There are more things in heaven and earth… Than are dreamt of in your philosophy.
- Hamlet (1.5.167-8), Hamlet to Horatio
Before you start to wonder what this post is doing here: yes, I realize that I have an aliyah blog, and that’s usually where I post most of my goggle-eyed musings about life in Israel.
But my goggle-eyed musings about Jewish life, on the other hand, sometimes belong here. Even if they are about Jewish life in Israel.
About Jewish life… or about frum life. A word I never, ever, ever liked. Never, never, never. You can find tons of old stuff on here that proves it – like this post, about ortho-BOXing me in, from 4 years ago. Or this post, about being spiritual vs being religious.
Where I am right now, frum is a word I never, ever, ever have to use unless I really want to.
It turns out the problem wasn’t with me. The problem was that there simply weren’t enough ways to be Jewish, at least where we were living.
Oh, I’m sure the ways exist, if you’re creative or defiant enough to go against the grain. Nobody forces you to put on a certain hat or daven at a specific shul. I’ve actually met a number of creative, defiant, fabulous Jewish people of all stripes (lots of them are homeschoolers!) who let all those stripes hang out fearlessly.
So maybe the problem is me, and fear.
But it’s also what we see; what we believe “Jewish” looks like. What we believe “religious” looks like. What we call “frum” so as to exclude people without specifically, name-callingly, excluding them.
Often, it comes down to what we wear: a certain shirt, a certain hat, a certain type of stockings or shell or sheitel. Closed-toe shoes; skirts, jeans or otherwise, with or without pockets in the back. A half-inch of hair peeking out, in the front, or in the back. A certain length of peyos, or beard, or tzitzis.
There were not many choices where I came from, if you wanted to make yourself look like a religious person. Which you kind of had to do if you wanted to be accepted. (Except for the aforementioned creative defiant people, who are usually also taller and thinner than I am.)
I was thinking about all of this on my way home this Shabbos, Friday night. In Israel, at last, and yeah, there are days and weeks when I still cannot get over the fact that we’re here.
Because being Jewish can be just so mind-blowing here, in so many little ways.
I was walking past the busy, active Bnei Akiva youth group building where all kinds of Jewish teens hang out until all hours. Some wore yarmulkes, some didn’t. (Bnei Akiva is the “less” religious youth group in our neighbourhood; there’s another one where boys and girls are separate.)
But all these kids were hanging out, laughing and shrieking and talking and having a good time – not at the mall or some alleyway somewhere (do kids hang out in alleyways?), but in the park and playground and at a youth centre. Nobody seemed overly worried about how they were dressed. Some kids wore pretty typical Shabbos clothes; others totally didn’t. I don’t know what Shabbos looks like in their homes; I doubt it’s the same everywhere. I hear the TVs, I smell the smoke.
I know that not everybody does what I do. But the streets are closed, and so the community comes together.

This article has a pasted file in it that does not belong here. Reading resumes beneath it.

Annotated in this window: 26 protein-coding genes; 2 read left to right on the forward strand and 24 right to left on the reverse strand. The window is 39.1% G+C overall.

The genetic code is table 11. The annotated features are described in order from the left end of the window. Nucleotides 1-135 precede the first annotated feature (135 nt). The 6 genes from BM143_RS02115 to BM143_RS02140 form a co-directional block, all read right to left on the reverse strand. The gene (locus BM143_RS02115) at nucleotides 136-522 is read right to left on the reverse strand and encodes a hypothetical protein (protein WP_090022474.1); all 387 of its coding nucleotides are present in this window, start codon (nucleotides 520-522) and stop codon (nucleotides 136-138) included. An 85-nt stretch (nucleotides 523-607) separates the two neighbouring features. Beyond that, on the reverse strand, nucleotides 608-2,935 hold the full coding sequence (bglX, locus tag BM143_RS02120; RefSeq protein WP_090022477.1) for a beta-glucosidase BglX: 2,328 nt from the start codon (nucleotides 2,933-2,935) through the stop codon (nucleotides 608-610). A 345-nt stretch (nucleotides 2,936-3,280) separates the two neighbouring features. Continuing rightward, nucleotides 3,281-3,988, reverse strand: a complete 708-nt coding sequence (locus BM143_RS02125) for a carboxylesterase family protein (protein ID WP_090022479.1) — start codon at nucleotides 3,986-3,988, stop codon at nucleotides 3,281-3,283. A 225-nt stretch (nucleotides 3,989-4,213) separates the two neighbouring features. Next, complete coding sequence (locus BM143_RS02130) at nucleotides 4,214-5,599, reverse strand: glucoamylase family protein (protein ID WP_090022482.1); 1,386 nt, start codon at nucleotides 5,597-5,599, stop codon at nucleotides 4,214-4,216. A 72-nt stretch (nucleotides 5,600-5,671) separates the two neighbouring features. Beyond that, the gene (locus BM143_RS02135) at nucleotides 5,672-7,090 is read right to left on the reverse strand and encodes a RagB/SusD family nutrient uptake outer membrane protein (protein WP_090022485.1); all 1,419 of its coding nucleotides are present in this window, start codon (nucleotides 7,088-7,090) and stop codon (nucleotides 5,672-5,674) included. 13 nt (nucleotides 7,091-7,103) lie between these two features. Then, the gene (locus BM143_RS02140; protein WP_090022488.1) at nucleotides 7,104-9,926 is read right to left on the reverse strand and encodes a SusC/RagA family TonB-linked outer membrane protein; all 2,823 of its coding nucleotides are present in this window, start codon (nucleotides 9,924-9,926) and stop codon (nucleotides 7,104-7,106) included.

It’s not just kids. Down the street, I passed a group of men who looked to be in their early 60s, doing exactly the same thing. Some were dressed for Shabbos, others weren’t. Some wore yarmulkes, others didn’t. They were all just hanging out in the middle of the road, chatting and having their early-60s guy version of fun.
This is not everywhere in Israel, you understand. But it is very, very special, and it is where I live right now.
This is a place where Jews who look different get together and hang out and don’t seem to worry too much about who’s wearing what.
When Shabbos is the one day everything shuts down and everyone comes together.
Where Shabbos isn’t oppressive, because it’s the day all your friends are free.
Where being Jewish isn’t oppressive, because it looks like whatever you want it to look like.
I find myself wishing I could have raised my older kids in a neighbourhood like this. Where everything shuts down, where nobody judges, where there is a world of choices and they’re all Jewish ones.
Okay, yes, I am not living on the moon. I know that for some people, the idea of Shabbos is oppressive, period.
These buses parked in this picture? To me, they’re all about tranquility, rest and holiness. But to people who want to get around on Shabbos, it’s oppressive that they have to take taxis or drive or find some other way to get around.
And those kippahs in the picture up above? To me, they’re a rainbow of colour, of choice, of possibility. But to somebody unwilling to consider the centrality of yiddishkeit in his or her life, they’re probably all equally unsatisfying headwear.
But I still think that if you grow up with a non-judgmental Jewish way of being, where there’s not just one picture of what Jews look like, then you’re more likely to grow up wanting to incorporate Judaism in your life as an adult in some serious way. Or at least, seeing how it might be possible.
Perhaps you’re less likely to go off the derech, if the derech is a well-worn path as wide as the Yam Suf, with 600,000 grooves for every single Jew to find his or her own. Yes, at some point it isn’t Torah; at some point, it’s just doing what you want. It’s lazy Judaism.
Yes, and yes, and yes, and yes. Permit me my fantasy, just for today.
Allow me to believe today, in my post-Shabbos glow, that there’s a place where we do all get along. Where we cherish our traditions together. Where Judaism is about opening windows, not about closing doors.
Where Jewish looks like me, and it looks like you.
And if you have never seen a Judaism that’s anything like that…there’s a good chance you’re searching for it in the wrong country.